Matt Moore, who played the first half, did not look like a starting quarterback. Rookie Jimmy Clausen played the second, and he had moments. But he also threw a rookie interception. And when he moved around and beat the rush his inclination always was to throw the ball out of bounds rather than look for a receiver.
In Clausen’s defense, the blockers he played behind appeared to have sent party invitations to New York’s defensive line.
WHERE: Carolina’s backfield.
WHEN: Whenever you feel like it.
DRESS: Business casual.
WHO CAN I BRING: Linebackers, safeties, cornerbacks and third-teamers.
The Panthers are 0-2 in exhibitions. The losses are not particularly important. But the inability to score – the offense has yet to score a touchdown -- is.
I know that star receiver Steve Smith has yet to play. Star cornerback Darrelle Revis has not played for the Jets.
The offense has been so predictable, ineffective and boring that it reminds me of last season.
You remember last season. For the first time under John Fox the Panthers lost all four practice games. Then they lost their first three regular-season games. They averaged fewer than 13 points in the three losses. It was as if they were perpetually running underwater, into the wind and up a hill.
Even though they rallied to finish 8-8, it was a dismal 8-8. As the season wound down, they beat teams that didn’t have to win, or didn’t care to. True, Fox’s teams don’t quit on him. But they didn’t win for him when it mattered.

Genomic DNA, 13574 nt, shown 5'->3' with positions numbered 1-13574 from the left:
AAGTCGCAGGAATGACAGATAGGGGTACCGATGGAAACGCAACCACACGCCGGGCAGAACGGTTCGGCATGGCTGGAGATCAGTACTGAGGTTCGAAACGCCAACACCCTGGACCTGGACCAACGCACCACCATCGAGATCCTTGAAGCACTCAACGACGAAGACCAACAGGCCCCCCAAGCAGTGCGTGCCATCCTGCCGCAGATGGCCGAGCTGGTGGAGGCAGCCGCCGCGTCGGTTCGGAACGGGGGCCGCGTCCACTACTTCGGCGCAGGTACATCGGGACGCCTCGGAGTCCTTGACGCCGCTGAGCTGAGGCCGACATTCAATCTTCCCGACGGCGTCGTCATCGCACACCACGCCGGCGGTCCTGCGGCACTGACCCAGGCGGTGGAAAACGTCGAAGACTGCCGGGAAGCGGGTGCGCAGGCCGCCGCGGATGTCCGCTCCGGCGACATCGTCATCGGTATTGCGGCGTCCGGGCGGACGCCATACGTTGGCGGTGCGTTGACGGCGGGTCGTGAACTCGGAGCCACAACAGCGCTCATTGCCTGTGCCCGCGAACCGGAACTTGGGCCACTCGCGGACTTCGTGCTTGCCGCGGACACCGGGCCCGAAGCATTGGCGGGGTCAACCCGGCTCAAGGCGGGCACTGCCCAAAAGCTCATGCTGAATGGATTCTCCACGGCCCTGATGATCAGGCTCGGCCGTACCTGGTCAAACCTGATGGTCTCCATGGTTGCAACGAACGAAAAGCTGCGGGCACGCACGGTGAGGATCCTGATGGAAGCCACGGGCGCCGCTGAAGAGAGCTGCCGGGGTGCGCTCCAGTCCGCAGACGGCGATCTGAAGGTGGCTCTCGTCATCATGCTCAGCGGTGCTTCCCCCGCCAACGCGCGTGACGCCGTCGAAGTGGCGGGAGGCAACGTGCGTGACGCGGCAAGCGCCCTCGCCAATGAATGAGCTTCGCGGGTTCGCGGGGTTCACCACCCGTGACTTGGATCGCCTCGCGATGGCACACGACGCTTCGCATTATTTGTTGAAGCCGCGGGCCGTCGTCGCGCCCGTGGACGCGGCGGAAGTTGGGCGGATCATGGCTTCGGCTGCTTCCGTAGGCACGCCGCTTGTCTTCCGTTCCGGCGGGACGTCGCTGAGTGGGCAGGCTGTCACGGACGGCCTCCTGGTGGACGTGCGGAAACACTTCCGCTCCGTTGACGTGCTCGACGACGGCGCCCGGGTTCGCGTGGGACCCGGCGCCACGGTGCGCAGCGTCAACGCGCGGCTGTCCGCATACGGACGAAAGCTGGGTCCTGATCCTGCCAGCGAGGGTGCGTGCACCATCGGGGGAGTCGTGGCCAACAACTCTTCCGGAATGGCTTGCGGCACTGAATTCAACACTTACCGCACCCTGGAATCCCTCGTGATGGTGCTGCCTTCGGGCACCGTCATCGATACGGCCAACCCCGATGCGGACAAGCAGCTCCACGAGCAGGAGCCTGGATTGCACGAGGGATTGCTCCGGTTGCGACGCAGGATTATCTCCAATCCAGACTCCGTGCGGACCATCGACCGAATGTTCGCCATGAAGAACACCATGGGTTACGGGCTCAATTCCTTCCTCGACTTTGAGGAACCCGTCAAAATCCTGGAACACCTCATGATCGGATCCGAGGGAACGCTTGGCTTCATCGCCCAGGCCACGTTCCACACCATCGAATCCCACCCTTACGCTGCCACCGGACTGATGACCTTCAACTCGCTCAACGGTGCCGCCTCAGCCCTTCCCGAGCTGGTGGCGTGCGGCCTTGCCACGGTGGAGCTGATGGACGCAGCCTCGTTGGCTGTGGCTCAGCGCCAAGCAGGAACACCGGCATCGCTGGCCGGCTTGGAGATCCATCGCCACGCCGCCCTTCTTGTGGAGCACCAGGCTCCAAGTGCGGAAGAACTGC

Under Fox, however, preseason performance has never foreshadowed regular results.
The Panthers went 4-0 in practice games in 2003, ’04 and ’06.
In real games they went 11-5 in ’03, 7-9 in ’04 and 8-8 in ’06.
The Panthers won 11 regular season games in ’05 and 12 in ’08. They went 2-2 in the preseason in each of them.
New Orleans, which won the Super Bowl last season, went 3-1 in practice games. It beat Indianapolis, which went 1-3.
Even if Carolina’s performance in August is not an indicator of its performance in the fall, the offense isn’t working. If it continues to perform the way it has, somebody will pass out buttons that say, BRING BACK JAKE, and a few people will wear them.
You know, of course, that there never has been a must-win game in the history of exhibition football, and there never will be. But the Tennessee game at Bank of America Stadium Saturday is important. The third exhibition always is because it most closely approximates a real game. Starters spent more time on the field and offensive and defensive coordinators spend more time developing game plans.
Saturday is an opportunity for Carolina's offense to establish that it no longer is 2009.